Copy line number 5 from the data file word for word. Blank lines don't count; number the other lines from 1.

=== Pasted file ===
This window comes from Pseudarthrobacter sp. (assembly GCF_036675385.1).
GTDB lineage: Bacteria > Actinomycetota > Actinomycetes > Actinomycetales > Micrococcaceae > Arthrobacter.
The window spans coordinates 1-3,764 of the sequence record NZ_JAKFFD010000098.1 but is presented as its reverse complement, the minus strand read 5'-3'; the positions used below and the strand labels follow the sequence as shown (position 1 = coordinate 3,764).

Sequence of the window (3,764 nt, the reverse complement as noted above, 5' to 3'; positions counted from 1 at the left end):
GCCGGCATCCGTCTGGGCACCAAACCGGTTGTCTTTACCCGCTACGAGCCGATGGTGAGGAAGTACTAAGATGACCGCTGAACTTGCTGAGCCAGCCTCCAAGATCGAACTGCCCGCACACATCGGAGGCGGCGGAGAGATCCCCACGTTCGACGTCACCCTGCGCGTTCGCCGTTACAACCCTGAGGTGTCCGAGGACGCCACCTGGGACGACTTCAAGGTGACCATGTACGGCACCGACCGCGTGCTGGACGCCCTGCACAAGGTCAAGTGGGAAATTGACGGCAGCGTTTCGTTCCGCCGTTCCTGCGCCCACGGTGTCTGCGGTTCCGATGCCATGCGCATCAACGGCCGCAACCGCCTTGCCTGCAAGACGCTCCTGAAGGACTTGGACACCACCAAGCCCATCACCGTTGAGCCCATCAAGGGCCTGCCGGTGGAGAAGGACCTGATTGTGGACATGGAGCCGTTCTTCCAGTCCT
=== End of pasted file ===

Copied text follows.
GCCGGCATCCGTCTGGGCACCAAACCGGTTGTCTTTACCCGCTACGAGCCGATGGTGAGGAAGTACTAAGATGACCGCTGAACTTGCTGAGCCAGCCTCCAAGATCGAACTGCCCGCACACATCGGAGGCGGCGGAGAGATCCCCACGTTCGACGTCACCCTGCGCGTTCGCCGTTACAACCCTGAGGTGTCCGAGGACGCCACCTGGGACGACTTCAAGGTGACCATGTACGGCACCGACCGCGTGCTGGACGCCCTGCACAAGGTCAAGTGGGAAATTGACGGCAGCGTTTCGTTCCGCCGTTCCTGCGCCCACGGTGTCTGCGGTTCCGATGCCATGCGCATCAACGGCCGCAACCGCCTTGCCTGCAAGACGCTCCTGAAGGACTTGGACACCACCAAGCCCATCACCGTTGAGCCCATCAAGGGCCTGCCGGTGGAGAAGGACCTGATTGTGGACATGGAGCCGTTCTTCCAGTCCT